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Christian ministry head guilty of theft
Morton convicted for one incident, acquitted for second incident; ringleader testified against defen
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A woman who is associated with a local Christian day-care was convicted by a Rockdale County Superior Court jury on Friday for stealing gasoline in a 2011 incident but was acquitted of charges from a second 2011 incident.

Sarah Yvonne Morton, 54, had pled not guilty to six charges associated with what authorities believe was a gasoline theft ring that involved breaking gasoline pumps and stealing hundreds of gallons of gas. Morton allegedly pumped gas without paying for it at the Shell Station located 1437 Ga. Highway 138 on Aug. 17, 2011, and the at the Shell Station located at 1800 Ga. Highway 38 on Aug. 22, 2011. She was charged with two felony counts of damaging, destroying or secreting property to defraud another; two misdemeanor counts of drive away without paying for gas; and two misdemeanor counts of theft by taking.

She was found guilty of the charges associated with the Aug. 17 incident but not guilty of the charges from the Aug. 22 incident. The video evidence from the Aug. 22 incident showed her car but was inconclusive as to whether she was the one driving it.

The maximum sentence she can receive on the property damage felony is five years in prison and 24 months in jail for the theft misdemeanor. A sentencing date has yet to be set. Morton's codefendant, Robert James Curtis Jones, 36, had several charges dropped when he pleaded guilty in March. Jones testified in Morton’s trial.

Considered by authorities to be the mastermind of the scheme, Jones told the court that he would receive a phone call from an acquaintance who knew of gas pumps that had been tampered with in order to dispense gasoline without the pump registering. Jones said he would then call people who would notify other people who would then meet Jones at the pump. Though he did not admit so on the stand, authorities believe Jones was paid a fraction of the actual fuel costs in exchange for letting Morton and others obtain gas from the disabled pumps.

Morton’s black Hummer was identified by store employees and was also shown in surveillance video at the Shell Station located at 1437 Ga. Highway 138. Though Morton and her codefendant claim not to have known each other, they are both seen in the video and were seen at the gas stations in close proximity to the gas pumps used in the scheme. Morton’s defense attorney, Jack Nebl, said Morton was unaware of the theft and assumed her husband had paid for the gas in the store prior to her pulling up to the pump.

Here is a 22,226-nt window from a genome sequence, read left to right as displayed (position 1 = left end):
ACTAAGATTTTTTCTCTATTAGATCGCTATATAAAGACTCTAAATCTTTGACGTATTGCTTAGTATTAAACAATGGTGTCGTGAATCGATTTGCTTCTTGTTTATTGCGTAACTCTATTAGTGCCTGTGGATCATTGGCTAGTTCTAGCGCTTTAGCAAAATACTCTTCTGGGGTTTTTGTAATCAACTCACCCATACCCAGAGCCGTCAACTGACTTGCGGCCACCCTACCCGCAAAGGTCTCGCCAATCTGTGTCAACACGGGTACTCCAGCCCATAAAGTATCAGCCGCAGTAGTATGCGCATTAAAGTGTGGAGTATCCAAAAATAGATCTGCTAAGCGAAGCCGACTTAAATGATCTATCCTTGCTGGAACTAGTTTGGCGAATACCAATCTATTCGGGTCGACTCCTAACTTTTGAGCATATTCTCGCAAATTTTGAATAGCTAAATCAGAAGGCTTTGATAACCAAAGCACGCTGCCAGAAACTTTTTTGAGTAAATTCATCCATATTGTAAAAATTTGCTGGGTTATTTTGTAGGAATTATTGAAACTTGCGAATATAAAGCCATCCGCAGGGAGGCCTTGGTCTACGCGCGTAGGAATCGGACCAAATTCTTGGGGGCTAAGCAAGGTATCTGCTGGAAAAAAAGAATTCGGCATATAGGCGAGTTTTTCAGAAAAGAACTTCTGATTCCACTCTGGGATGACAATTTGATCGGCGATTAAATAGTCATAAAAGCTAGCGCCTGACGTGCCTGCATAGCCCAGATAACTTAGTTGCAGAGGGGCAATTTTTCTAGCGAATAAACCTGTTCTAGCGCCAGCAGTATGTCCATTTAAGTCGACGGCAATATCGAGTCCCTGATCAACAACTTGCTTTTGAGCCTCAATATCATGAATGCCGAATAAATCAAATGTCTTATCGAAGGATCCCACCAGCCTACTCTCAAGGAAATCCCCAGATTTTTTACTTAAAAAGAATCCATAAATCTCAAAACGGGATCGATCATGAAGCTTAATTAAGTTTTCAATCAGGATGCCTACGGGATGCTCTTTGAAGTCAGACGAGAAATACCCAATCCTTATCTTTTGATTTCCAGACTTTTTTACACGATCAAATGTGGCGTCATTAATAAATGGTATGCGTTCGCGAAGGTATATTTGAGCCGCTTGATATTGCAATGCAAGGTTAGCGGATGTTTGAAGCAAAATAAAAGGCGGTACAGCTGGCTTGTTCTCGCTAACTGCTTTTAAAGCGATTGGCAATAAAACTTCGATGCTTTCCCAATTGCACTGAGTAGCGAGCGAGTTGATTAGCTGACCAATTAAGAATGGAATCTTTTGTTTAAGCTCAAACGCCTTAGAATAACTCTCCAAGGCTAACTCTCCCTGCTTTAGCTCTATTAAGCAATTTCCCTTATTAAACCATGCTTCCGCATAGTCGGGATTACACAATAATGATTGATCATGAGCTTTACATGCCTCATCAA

"I don’t have time to take gas from anybody,’ Morton was seen telling investigators during a 2011 interview shown to the jurors Thursday. "I am not a criminal. If I go up in a court and I’m guilty, I’m going to have a problem with that."

Morton and her family established TGS, a Christian ministry and day-care located on Old Covington Highway. Her husband and several ministers took the stand as character witnesses for the defense Thursday before Superior Court Judge David Irwin gave the case to jury Friday morning.

The first witness called by Assistant District Attorney Paul Stalcup when the trial started Wednesday was Zane Miller, who was dispatched by LLC Testing to investigate shortage issues at the two Shell Stations in August 2011. He testified he had confronted Jones least 12 different times in Rockdale, Gwinnett and Fulton Counties after witnessing Jones breaking into and disabling dispensers. Miller further testified he saw Jones on Aug. 22, 2011, and he also saw the black Hummer registered to Morton for the second time. Miller said the usual method Jones used to steal the gas involved purchasing a small amount of gasoline either in cash or by debit card inside the store, then driving to the pump furthest from the entrance of the store and disabling the pump by opening the door or cutting blocks and gaining access to the computer that registers the flow of gasoline to remove the connection between the computer and the measuring device. Once the pump starts, the computer then allows the dispenser to freely dispense gas without measuring until the hose is returned to the pump. Miller said there were typically 300 to 400 gallons taken at a time.

Though other vehicles were identified as participating in the scheme, Morton and Jones were the only two charged in Rockdale County.